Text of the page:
By threading Afro-Peruvian music traditions through their latest album, Dengue Dengue Dengue lose as much as they gain.
On Zenit & Nadir, their third album, Dengue Dengue Dengue establish a more direct connection with this Afro-Peruvian lineage by collaborating with Pudy and Miguel Ballumbrosio, two brothers from a famous musical family who represent the living core of the tradition. The addition of their playing—on the unique percussion tools like the boxy wooden cajón drum and the quijada, a rattle made from of a donkey's jawbone—brings an organic dimension to these electronic productions, adding detail in the higher frequencies particularly. Hollow clicks and clacks, clanging metal and insectoid buzzing abound. Just a handful of tracks include vocals. On "Decajón" they're chopped into fragments, slotting into the Ballumbrosio brothers' web of percussion. "El Cavilante" is a straight-up song, featuring the Peruvian singer Sara Van. And there's "The Invisible Ones," a moody interlude with Kalaf (one of the founders of Buraka Som Sistema) reflecting, in English, on the legacy of slavery in Peru.
Despite all this human input, Zenit & Nadir feels strangely cool to the touch, its edges too smoothly chamfered. In 2017, on the title track of their Son De Los Diablos EP, Salmon and Pereira had put similar ideas to work in a different way, reaching towards the dance floor in a maelstrom of earth-driving bass and droplets of flute and marimbas (the influence of Teklife, one of the duo's stated influences, is just about audible). Zenit & Nadir, though, is resistant to this sort of uptempo exuberance—resistant to the "dengue" itself, perhaps. At its best, the results are shadowy and hypnotic—the vampiric creep of "Llæ" and the hard-hitting, gqom-esque "Guayabo" are standouts—but too often the tracks feel streamlined, almost sanitised. The fluidity and expressiveness so essential to these traditional 6/8 rhythms, which should swing and sway through every musician's hands, feels squeezed out, forced into grids.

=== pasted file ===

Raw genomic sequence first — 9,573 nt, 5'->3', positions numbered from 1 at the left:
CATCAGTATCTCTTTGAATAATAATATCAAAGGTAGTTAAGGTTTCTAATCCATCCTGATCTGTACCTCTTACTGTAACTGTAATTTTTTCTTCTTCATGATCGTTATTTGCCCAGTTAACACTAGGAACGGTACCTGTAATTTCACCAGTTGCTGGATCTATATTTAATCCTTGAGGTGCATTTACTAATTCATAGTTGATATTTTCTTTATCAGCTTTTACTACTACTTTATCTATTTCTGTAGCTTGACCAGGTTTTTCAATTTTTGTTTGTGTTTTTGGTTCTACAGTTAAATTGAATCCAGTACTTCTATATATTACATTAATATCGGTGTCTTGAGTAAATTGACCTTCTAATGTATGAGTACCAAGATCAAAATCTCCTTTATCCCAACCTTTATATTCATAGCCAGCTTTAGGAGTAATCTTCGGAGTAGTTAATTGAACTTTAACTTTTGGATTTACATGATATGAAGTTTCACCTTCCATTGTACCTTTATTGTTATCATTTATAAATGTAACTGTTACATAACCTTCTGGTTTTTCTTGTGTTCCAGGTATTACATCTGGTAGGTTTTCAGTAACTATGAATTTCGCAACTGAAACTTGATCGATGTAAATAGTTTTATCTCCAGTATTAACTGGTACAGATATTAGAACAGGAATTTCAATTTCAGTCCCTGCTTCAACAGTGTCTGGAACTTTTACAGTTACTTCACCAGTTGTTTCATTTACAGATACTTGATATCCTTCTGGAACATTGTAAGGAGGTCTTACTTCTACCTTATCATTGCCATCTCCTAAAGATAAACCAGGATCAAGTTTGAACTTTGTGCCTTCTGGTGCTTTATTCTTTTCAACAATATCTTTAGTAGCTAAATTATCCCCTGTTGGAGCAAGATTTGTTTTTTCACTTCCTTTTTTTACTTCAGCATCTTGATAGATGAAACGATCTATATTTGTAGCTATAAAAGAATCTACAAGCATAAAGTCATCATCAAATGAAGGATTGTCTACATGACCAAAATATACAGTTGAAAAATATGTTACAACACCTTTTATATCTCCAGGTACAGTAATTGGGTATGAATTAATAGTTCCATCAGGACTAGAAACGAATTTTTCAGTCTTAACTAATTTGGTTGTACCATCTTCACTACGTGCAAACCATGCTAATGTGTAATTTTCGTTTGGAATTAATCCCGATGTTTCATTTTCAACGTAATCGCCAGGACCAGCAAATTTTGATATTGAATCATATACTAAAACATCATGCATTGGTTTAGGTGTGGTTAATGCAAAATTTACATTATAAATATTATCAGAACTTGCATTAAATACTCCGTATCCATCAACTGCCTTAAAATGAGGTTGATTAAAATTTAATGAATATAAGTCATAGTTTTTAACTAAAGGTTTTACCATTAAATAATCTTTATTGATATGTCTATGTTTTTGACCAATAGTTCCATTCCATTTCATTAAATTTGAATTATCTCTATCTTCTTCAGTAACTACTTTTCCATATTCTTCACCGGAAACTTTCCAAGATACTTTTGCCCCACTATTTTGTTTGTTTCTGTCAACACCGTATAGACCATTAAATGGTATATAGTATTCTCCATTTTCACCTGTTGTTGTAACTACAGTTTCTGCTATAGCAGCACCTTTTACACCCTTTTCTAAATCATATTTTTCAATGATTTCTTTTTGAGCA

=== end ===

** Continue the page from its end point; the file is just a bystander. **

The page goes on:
In Dengue Dengue Dengue's efforts to foreground tradition, it's as if they've forgotten about the experimental possibilities of their own equipment, and so missed the opportunity to craft a sound that feels genuinely contemporary. Think, for example, of the way that Mexico's Siete Catorce has scrambled the sound of tribal into his own psychedelic and abstract rave tools. That said, electronic music is a relatively recent trend in Lima—Dengue only started exploring digital cumbia in 2010 and the scene itself is young, as they explained in an RA profile in 2016. And perhaps they just felt a little homesick, having moved to Berlin several years ago. Paying respectful tribute to tradition, as Zenit & Nadir seems so keen to do, may only be the starting point for a sound abundant with possibility.
Tue / 8 Oct 2019
02. Decajón feat. Prisma & Martin Boder
03. El Cavilante feat. Sara Van & Mikongo
04. Jarana y Tundete
06. Coimú Gqoimú
08. The Invisible Ones feat. Kalaf
10. Pacos feat. Prisma